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If you only knew the whole story...

For many people who come to visit the ministry something interesting happens—on the first day there is inevitably a child on the street, at the school or at the children’s home with whom they make an unexpected connection. Something catches us…


(NOTE: If you like this story and want to read more - Click here)


Toddler 'R'

It could be their beautiful smile, mischievous personality or maybe the way they immediately ask “what’s your name” and won’t let you go until you answer about a 100 other questions. Maybe it's the way they run up to you and give you a high five, or grab your leg not wanting to let go and then hold up their hands begging you to pick them up. Maybe it happens when you do pick them up and they just lay their head on your shoulder and totally relax like they could spend the next few hours just like this—not moving an inch. From that point on, whenever they see you, THEY COME RUNNING and your heart melts. The connection has been made, and as you leave this country they will be on your mind and many times afterwards. There might even be tears that get shed on that last day before leaving the Philippines.


There is a child like this for me in the Children’s Home—"Toddler R". He is almost six years old but is the size of a 2- or 3-year-old. Most people who go to the home are drawn to R. His smile is contagious and within minutes of coming to the home, he is begging you to pick him up. He doesn’t talk at all and you immediately notice a big wound on his head. But there is one thing that especially stands out to you—he is SO HAPPY. You wonder what type of life he has had and what has made him such a happy child.


If only you knew the whole story…

 

Toddler 'R' days before being dropped off.

"R" comes to the home

About five months ago "R" was brought to the Children's Home by his mom. He was a very different child, sick and unresponsive. As you can see in the picture here, he was extremely malnourished. Compare this with the picture above... Yes, they are the same child with only five months between the pictures. He was brought to the doctor for a check-up—double pneumonia, a collapsed lung and severely malnourished. We cared for him at the YMC (our ministry center) for three weeks with the help of many volunteers who were staying there at the time. Slowly R started to brighten up a bit at the YMC, but nothing like the transformation that happened after he was transferred to the Children's Home. It seemed like something happened inside of him. He finally had a family to truly care for him.


R's sister

A few days later the mom notified us that she had an 11-year-old daughter that she wanted to give up to the home. This girl was currently running the streets of Tondo (the poorest area of manila). We immediately jumped into action because we know what would likely be ahead for a young girl on the streets without a family to care for her.

In 2009 our family was introduced to the Tondo area by Pastor Ramil. Ramil had so much love for these street kids whose parents abandoned them. I took this picture on the way to the train station as Pastor Ramil described how many kids who live on the streets in Tondo sleep during the day so they can stay awake at night; they know the risk of sleeping at night—likely being kidnapped and taken advantage of or even sold. He described to us how many times kids would just disappear and they had no idea what happened to them. You notice the cup with some change in it? This girl was taking care of her 2-year-old sibling by begging in the train station. We did not want this to happen to R's sister.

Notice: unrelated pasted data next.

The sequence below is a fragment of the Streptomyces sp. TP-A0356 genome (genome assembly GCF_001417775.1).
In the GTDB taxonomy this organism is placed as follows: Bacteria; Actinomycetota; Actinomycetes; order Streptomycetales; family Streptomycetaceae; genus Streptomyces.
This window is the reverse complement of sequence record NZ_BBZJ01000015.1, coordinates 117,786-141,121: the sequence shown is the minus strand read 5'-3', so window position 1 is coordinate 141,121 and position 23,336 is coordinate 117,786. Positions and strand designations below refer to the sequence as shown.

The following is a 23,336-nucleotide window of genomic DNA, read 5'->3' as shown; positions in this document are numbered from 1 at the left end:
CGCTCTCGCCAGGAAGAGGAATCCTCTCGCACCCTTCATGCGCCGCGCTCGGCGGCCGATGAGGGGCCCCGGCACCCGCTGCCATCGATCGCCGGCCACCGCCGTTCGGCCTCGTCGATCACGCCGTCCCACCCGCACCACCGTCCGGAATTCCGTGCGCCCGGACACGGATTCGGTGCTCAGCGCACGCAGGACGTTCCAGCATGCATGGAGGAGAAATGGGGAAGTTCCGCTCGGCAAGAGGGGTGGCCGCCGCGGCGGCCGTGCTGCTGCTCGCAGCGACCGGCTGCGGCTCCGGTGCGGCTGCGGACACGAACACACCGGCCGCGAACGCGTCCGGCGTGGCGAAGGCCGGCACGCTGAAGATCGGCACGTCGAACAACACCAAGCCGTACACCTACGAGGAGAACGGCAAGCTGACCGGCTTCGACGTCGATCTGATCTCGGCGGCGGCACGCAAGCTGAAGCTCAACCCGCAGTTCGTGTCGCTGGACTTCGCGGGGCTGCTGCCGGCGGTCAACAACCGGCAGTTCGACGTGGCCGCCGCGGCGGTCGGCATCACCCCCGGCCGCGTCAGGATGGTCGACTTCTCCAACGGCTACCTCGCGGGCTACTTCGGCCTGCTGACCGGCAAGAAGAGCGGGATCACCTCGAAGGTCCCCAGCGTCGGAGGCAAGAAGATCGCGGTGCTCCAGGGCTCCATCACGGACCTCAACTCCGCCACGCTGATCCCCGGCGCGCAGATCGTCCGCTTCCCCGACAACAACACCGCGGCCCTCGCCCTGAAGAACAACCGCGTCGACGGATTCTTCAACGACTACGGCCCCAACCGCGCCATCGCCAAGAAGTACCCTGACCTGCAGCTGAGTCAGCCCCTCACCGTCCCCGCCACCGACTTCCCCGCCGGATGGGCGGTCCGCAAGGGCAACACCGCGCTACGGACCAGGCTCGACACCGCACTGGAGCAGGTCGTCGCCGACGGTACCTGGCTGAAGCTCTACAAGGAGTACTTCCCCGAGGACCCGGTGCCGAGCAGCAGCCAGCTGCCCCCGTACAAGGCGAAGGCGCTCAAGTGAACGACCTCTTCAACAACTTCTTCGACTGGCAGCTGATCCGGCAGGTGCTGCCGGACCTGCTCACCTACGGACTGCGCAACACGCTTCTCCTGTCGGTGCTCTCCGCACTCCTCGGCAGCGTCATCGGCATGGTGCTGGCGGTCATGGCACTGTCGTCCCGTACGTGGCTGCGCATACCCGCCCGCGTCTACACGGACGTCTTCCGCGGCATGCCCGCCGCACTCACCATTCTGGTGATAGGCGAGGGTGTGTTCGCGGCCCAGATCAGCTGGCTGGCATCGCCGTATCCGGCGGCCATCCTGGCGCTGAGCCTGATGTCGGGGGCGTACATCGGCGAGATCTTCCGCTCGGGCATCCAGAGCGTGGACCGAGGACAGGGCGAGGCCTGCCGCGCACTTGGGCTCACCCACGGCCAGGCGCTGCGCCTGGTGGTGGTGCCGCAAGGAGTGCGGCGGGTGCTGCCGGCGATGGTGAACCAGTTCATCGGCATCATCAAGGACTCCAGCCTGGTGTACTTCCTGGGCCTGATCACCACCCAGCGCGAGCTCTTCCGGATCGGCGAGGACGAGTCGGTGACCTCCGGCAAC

Not 1... not 2... but 3 children needed help

R's brother in the emergency room

We were able to find R's sister in Tondo, but we knew that he also had a younger brother who was sick. We spent the day convincing the mom to let us also care for the brother. The sister was in reasonably good shape for living on the streets but his brother was not.


He was around 10 months old and we brought him for a checkup. We had an appointment for the next day to get the results. After leaving the doctor's office, the doctor called and said that we needed to get him admitted to a hospital that night or he may not make it to the next day. After trying two hospitals and them telling us they had no room, we finally brought him to a better hospital. That ended up being God's way of saving this child's life. The hospital had few patients there—primarily because the hospital was new and more expensive; this worried me a bit since we were short on funds. However, because of this there was no wait to get him in. Within minutes, the doctors and nurses were in high gear because his blood oxygen level was at 55%! Yikes. A quick search on the internet about blood oxygen and hospitalization shows how critical his case...


R's brother - 3 months after being put into the home.
Patients with pneumonia and blood oxygen saturation less than 90% are usually hospitalized. Yet, results of new study suggest that the threshold for hospitalization should be raised to less than 92%.

This little baby had double pneumonia and active TB. He was admitted to intensive care and was in the hospital for over a week; he then lived at the YMC for another three weeks before being cleared to be able to live at the Children's Home. He is now thriving in the infant area of the Children's Home, enjoying his new "brothers and sisters" and bringing a smile to those who see him.


But this story goes much, much further back

God's plan and protection for these three children goes much further back, from before "R" was even born.

"R" has a brother named Matthew. I met Matthew when he was